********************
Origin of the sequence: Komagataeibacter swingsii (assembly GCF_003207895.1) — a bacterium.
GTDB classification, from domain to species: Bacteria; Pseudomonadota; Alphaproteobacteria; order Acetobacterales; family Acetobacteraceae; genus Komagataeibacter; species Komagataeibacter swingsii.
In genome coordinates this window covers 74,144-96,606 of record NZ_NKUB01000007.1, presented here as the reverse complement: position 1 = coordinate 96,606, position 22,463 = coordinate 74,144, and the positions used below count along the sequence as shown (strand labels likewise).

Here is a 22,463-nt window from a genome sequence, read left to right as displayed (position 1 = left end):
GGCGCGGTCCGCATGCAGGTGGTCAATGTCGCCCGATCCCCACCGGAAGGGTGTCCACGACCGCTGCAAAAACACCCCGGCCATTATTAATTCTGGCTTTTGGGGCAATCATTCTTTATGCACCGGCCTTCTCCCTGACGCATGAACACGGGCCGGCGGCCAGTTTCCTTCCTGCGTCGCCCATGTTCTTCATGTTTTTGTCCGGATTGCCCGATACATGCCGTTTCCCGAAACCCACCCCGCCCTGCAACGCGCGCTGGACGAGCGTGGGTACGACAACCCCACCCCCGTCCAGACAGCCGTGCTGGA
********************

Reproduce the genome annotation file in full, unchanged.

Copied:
Origin of the sequence: Komagataeibacter swingsii (assembly GCF_003207895.1) — a bacterium.
GTDB classification, from domain to species: Bacteria; Pseudomonadota; Alphaproteobacteria; order Acetobacterales; family Acetobacteraceae; genus Komagataeibacter; species Komagataeibacter swingsii.
In genome coordinates this window covers 74,144-96,606 of record NZ_NKUB01000007.1, presented here as the reverse complement: position 1 = coordinate 96,606, position 22,463 = coordinate 74,144, and the positions used below count along the sequence as shown (strand labels likewise).

Here is a 22,463-nt window from a genome sequence, read left to right as displayed (position 1 = left end):
GGCGCGGTCCGCATGCAGGTGGTCAATGTCGCCCGATCCCCACCGGAAGGGTGTCCACGACCGCTGCAAAAACACCCCGGCCATTATTAATTCTGGCTTTTGGGGCAATCATTCTTTATGCACCGGCCTTCTCCCTGACGCATGAACACGGGCCGGCGGCCAGTTTCCTTCCTGCGTCGCCCATGTTCTTCATGTTTTTGTCCGGATTGCCCGATACATGCCGTTTCCCGAAACCCACCCCGCCCTGCAACGCGCGCTGGACGAGCGTGGGTACGACAACCCCACCCCCGTCCAGACAGCCGTGCTGGA